The Holy Roman Empire (sacrum romanum imperium) was the political entity that ruled over a large area of central Europe centering on Germany for almost a milenium (962-1806). Germany was potentially the most powerful country in Europe, but as a result of conflicts with the papacy and the particular interests of German princes/nobels, Germany did not emerge as a unified monarchy. Rather the Holy Roman Empire was a loose collection of several states under an Emperor with only limited authority. The Holy Roman Empire originated with the coronation of German King Otto as emperor (962). It survived until Francis II under pressure from Napoleon renounced the imperial title (1806). It was the medieval German state it was ruled by several dynasties before the Emperor becoming dominated by the Hapsburgs. The Holy Roman Empire of the German nation became the effective organization of Germany after the Investiture Controversy. It was not, however, an exclusively German political unit. The Empire included over time the Burgundian inheritance (the Carolingian "middle kingdom") and parts of Italy and the Netherlands, which were not German in any ethnic or linguistic sense. Nor were national loyalties and sensibilities nearly as important in Medieval Europe as would be the case in the 19th century after the French Revolution. Certainly Germany was the nucleus of the Empire. The emperors were Germans and might hve built a powerful empire in central Europe that could have dominated Europe. This did not occur although the Hapsburgs came close to it. Instead the possession of non-German possessions served to involve the Empire in foreign quarrels which drained its resources and exacerbated domestic differences. These problems would come to fruition in the Reformation.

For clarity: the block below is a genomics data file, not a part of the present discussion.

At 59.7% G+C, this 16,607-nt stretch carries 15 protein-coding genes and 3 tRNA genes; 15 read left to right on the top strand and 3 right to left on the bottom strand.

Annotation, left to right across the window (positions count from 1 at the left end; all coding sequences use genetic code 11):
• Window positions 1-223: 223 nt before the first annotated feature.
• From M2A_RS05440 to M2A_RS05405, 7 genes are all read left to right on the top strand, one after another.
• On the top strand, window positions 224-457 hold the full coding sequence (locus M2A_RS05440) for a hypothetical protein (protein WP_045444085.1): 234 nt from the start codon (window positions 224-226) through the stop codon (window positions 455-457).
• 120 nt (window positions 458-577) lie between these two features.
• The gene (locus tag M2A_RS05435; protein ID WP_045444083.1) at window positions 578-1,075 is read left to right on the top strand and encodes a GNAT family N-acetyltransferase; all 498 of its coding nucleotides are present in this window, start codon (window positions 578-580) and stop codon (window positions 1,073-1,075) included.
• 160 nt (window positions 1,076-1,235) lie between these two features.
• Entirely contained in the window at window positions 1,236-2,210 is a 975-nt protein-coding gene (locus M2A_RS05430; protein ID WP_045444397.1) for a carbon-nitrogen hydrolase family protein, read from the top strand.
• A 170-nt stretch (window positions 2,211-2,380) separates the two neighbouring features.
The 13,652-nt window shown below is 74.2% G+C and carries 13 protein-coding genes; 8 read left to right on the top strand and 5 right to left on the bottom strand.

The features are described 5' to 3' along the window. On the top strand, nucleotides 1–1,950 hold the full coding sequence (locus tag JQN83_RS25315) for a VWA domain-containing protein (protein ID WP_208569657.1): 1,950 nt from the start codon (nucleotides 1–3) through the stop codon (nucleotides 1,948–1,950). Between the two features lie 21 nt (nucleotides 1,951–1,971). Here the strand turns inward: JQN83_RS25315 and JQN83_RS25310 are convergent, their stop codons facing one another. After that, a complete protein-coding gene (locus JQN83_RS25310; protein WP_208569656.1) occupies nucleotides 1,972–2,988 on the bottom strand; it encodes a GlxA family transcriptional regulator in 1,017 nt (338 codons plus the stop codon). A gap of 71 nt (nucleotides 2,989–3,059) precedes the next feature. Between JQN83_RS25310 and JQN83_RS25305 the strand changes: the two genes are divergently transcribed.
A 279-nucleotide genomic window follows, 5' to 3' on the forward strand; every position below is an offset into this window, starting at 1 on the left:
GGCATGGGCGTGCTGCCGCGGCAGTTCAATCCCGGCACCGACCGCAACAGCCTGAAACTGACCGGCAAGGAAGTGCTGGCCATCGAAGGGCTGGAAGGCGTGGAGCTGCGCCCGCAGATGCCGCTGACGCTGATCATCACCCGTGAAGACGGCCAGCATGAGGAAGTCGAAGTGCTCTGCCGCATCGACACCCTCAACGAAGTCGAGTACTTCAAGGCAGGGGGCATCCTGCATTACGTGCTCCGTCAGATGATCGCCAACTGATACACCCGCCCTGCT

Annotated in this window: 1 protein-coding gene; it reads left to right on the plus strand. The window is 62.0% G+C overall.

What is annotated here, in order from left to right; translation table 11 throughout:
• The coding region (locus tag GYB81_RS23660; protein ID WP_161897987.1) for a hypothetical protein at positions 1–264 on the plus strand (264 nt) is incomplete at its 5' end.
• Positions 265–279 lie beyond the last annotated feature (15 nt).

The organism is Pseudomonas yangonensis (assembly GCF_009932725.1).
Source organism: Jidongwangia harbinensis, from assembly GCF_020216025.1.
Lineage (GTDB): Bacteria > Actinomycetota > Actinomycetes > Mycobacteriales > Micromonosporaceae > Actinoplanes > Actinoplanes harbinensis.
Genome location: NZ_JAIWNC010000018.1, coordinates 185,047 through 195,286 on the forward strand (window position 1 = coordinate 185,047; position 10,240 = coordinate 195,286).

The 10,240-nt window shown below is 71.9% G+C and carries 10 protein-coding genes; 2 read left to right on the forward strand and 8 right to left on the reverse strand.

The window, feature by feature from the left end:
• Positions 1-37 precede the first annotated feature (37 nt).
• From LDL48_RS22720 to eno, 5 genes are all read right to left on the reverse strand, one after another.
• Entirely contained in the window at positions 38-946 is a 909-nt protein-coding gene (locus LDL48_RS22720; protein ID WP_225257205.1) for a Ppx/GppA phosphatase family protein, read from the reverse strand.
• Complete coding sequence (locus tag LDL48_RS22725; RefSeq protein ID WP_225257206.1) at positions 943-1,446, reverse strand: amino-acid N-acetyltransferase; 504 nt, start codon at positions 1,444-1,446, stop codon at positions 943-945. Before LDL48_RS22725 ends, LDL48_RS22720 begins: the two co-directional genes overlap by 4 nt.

The Holy Roman Empire (official name: sacrum romanum imperium, 1254; more details below) designates a political entity that covered a large portion of Europe, centered on Germany (962-1806). The Empire is difficult to describe because it was so different than than a modern nation state. The 18th century French author, Voltaire, famously quipped that the "Holy Roman Empire was neither Holy, Roman, nor an empire." He was exactly right. It was an amorphous grouping of mostly German states and principalities overseen by an elected figure called an emperor, but whose authority steadily deteriorated from that of Charmemagne who founded the Empire. The Empire became a loose federation of states.
Germany was potentially the most powerful country in Europe. The Holy Roman Empire of the German nation became the effective organization of Germany after the Investiture Controversy. The emperors were Germans and might have built a powerful empire in central Europe that could have dominated Europe. This did not occur although the Hapsburgs came close to it. Instead the possession of non-German possessions served to involve the Empire in foreign quarrels which drained its resources and exacerbated domestic differences. These problems would come to fruition in the Reformation.
The last emperor abdigated (476) as the German tribes over ran the Western Empire. Many authors date the founding of the Empire with the pope's coronation of Charlemagne as Roman emperor (800 AD). Charlemagne received from the pope the title of Emperor (Imperator Augustus), reminiscent of the title held by Roman emperors, both in the Roman Empire it split and in the Byzantium (Eastern) Empire that still existed at the time. The Carolingians claimed that the Roman Empire had not ended with the empperor's abdication, but only temporarily suspended. Arnulf ( -899) was the last Carolingian to hold the imperial title. Other individuals claimed to be the emperor following Arnulf's death, but they were individuals of limited power and exerted no real authority in Germany. Some of these individuals were King Louis III of Provence and King Berengar I of Italy. Other historians date the Empire from the pope's coronation of Otto the Great, king of Germany (962). Otto I the Great claimed the title of empperor which with the division of Charlamagne's Empire had its prestige and was conferred by popes on minor individuals involced in Italian politics. Thus many historians see Otto's coronation as the founding date of the Holy Roman Empire. Otto as kig of Germany had the power to make the title meaningful. The Empire was seen as the theoretical continuation of the Western Roman Empire and as the temporal state of a universal Christian dominion whose spiritual head was the pope.
The extent of the Holy Roman Empire varied over time. Charlenagne's Empire consisted of much of Western Europe.